We guessed we need about four weeks on Little Demon Tristana in development time. By having a timebox, we are training ourselves to make hard choices and be smart about what creates the most value for players in the given time.
Art and Product Pillars: We consider a skin “done” when we hit our product and art pillars for the skin, among a few other essential things. For Tristana, our pillars were:
- Adorable and demonic, not “edgy”
- Right-hand yordle of Little Devil Teemo
- Fiery and mischievous
Once we hit those pillars, it’s time get the skin into players hands as quickly as possible.
Cross-Functional Teams: Here’s something really cool: All the artists working on the in-game skin actually sit together, with the exception of sound effects designers because they need a specialized sound room to create awesome SFX. We organize in cross-functional teams and the artists sit directly next to each other to easily talk about the skin from all angles. This makes communication quick and easy and allows for collaboration and agreement when changes need to be made. Here is what that can look like:
Team Happiness: While it’s important to let players immerse themselves in new skins as fast as possible, we also want to pace the work for our developers at a sustainable way. It’s important that people are happy at Riot. We do what is possible to take care of our team members.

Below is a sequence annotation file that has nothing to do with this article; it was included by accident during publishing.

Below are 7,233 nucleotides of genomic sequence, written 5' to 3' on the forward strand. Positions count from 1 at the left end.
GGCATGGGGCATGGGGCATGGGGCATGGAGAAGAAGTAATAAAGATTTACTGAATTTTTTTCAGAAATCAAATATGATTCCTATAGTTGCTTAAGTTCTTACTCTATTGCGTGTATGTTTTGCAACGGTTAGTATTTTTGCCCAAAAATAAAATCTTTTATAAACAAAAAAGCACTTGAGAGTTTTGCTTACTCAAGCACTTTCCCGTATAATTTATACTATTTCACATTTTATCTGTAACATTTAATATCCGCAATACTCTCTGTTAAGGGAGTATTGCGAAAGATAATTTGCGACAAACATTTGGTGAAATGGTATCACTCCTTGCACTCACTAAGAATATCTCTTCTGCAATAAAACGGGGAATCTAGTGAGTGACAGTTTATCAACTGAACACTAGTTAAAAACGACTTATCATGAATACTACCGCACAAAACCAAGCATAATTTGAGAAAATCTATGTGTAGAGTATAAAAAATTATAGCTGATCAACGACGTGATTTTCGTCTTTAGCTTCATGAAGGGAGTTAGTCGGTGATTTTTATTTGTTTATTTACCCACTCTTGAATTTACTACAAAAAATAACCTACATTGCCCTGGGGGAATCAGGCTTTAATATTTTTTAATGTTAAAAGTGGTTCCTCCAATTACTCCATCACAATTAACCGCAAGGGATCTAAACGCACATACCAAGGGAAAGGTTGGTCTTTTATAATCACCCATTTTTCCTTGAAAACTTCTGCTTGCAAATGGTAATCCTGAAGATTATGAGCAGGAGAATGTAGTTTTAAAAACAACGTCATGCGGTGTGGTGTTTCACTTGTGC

Many things can contribute to fluctuating happiness levels—they may drop when other team members don’t come through with their commitments or it may get boosted when people acknowledge each other for their great work. We ask team members to rate their team happiness at every Retrospective, a recurring team gathering to inspect where we can improve as a team and decide on action to take. Together, we come up with ideas to help each other maintain high levels of happiness throughout the year so we can do our best work when creating new skins.
That’s a Wrap
And with that… we’ve reached the end of the journey. From the whole team, thank you for helping shape Little Demon Tristana into the best demon yordle ever (don’t tell Teemo). But really, creating a skin with players all over the world has been an incredible experience for all of us. To everyone who voted—be on the lookout for a Little Demon icon in your inbox when the skin goes live in patch 9.11 (it might take a few days to distribute them all!) If you missed the vote, you’ll be able to pick up the icon in the BE shop in the latter half of this year.
If you want to revisit any of the steps in the process, check out the links below.
And the Winner Is… : Where we announced the poll results and kicked off Little Demon Tristana’s production.
Splash Art & VFX: The beginning of VFX and splash art exploration, plus why we chose Tristana.
Model & SFX: The first look at Little Demon Trist’s character model, animation, and spooky SFX.
The Latest on Little Demon Trist: The update where it all starts to come together.
Splash Art and Chromas: More on creating Little Demon Tristana’s splash art and chromas.
The Final Update: You’re already here. Thanks for reading :)